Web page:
It may come as no surprise to people struggling to afford living in Vancouver, but a new report says people in the city are far worse off financially than other major Canadian cities.
The Canada Mortgage and Housing Corporation (CMHC) looked at the debt-to-income of people around the country, and found that Vancouverites owe much more money than they are bringing in every month.
So how bad is it? Vancouverites owe $2.42 for every $1 they earn, according to its analysis. That’s the worst in the country.
Toronto isn’t far behind, at $2.08, or 208%. Compare that to Victoria’s debt-to-income (DTI) ratio of $1.89. The median ratio for major Canadian cities hovers around $1.70, or 170%.
Vancouver’s ratio is more than double the level in Saint John, at $1.06.
The ratio is a measure of just how vulnerable people are when it comes to their household finances, specifically how they will handle their bills if there is a change in circumstances, like interest rates rising.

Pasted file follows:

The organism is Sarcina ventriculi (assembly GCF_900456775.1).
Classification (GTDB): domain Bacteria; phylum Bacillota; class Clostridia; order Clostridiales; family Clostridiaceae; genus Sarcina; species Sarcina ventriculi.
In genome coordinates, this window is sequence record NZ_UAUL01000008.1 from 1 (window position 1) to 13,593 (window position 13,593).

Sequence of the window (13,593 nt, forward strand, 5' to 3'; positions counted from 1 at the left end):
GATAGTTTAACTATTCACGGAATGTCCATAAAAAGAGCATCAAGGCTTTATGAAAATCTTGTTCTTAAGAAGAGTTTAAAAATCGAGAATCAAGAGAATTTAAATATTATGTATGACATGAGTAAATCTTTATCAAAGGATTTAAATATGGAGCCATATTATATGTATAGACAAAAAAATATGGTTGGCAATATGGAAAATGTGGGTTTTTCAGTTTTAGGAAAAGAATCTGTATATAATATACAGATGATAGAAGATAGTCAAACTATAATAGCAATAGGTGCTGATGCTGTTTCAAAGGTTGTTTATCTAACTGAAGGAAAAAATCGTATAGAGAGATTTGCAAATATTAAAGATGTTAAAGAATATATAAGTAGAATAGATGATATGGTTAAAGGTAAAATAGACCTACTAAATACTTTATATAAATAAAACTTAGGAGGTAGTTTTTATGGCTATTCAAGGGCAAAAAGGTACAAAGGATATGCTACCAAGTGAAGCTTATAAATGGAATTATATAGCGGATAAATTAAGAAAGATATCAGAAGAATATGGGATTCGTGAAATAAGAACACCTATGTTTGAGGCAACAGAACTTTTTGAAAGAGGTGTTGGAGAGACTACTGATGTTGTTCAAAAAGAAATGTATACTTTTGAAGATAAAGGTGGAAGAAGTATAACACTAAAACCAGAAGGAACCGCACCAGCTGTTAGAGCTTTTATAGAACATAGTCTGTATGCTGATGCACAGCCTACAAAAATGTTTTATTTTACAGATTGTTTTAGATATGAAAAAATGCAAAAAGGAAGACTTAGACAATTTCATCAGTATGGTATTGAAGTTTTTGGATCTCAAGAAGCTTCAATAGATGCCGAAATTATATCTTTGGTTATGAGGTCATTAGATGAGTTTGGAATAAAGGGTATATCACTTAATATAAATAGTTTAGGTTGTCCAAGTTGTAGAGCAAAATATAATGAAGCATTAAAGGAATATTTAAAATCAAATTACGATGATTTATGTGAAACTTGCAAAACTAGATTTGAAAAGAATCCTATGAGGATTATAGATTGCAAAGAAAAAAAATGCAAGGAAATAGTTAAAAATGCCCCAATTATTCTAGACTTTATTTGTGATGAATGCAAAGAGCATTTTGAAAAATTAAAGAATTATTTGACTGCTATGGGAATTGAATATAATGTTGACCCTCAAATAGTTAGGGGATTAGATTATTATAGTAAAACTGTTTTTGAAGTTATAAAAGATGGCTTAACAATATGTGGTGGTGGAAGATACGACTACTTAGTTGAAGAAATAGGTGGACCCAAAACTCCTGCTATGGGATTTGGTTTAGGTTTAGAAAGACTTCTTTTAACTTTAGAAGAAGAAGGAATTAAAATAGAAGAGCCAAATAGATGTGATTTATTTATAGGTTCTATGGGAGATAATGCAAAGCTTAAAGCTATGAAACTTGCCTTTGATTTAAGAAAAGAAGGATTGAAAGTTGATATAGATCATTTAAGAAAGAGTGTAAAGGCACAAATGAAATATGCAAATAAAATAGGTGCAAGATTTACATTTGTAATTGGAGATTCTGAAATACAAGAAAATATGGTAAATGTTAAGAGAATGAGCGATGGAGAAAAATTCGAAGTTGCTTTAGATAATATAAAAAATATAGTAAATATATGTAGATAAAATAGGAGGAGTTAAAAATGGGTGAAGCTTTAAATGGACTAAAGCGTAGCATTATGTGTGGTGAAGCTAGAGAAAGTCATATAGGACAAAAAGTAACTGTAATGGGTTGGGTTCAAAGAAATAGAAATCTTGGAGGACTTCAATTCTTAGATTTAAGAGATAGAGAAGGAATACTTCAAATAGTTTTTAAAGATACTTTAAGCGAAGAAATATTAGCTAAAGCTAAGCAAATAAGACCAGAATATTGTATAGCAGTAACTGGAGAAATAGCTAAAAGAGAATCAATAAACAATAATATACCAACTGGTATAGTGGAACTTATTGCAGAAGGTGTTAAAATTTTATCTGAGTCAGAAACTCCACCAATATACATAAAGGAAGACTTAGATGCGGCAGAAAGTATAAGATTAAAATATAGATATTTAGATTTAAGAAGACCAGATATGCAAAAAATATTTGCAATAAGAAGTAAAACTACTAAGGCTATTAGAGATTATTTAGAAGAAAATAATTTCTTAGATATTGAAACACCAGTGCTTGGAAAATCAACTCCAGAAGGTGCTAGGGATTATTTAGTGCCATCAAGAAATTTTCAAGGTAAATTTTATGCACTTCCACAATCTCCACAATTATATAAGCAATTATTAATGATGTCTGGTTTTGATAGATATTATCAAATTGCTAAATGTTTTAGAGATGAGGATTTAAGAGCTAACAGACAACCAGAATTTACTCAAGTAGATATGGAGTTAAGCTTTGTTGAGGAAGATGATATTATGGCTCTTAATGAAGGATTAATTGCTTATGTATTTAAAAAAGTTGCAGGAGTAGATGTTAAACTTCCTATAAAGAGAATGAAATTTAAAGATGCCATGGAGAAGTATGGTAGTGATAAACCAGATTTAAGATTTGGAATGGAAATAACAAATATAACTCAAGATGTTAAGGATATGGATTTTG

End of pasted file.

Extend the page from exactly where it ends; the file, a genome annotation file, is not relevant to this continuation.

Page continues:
The DTI in Canada hasn’t changed much over the past two years, although Calgary and Edmonton have seen their debt levels drop.
CMHC says households with a high total debt ratio usually have far fewer options when it comes to consolidating their debt service loads.
Mortgage debt is the biggest budget stressor for Canadians, accounting for about two-thirds of household debt. That debt can become crippling when rates suddenly rise, according to CMHC.
“While households may be able to service their debt during periods of low interest rates, some may face challenges when rates rise,” it says.
Personal lines of credit, credit cards and auto loans make up the rest of the bulk of Canadian household debt.
The report is based on data from CHMC, Statistics Canada, creditor monitoring firm Equifax and the Conference Board of Canada.
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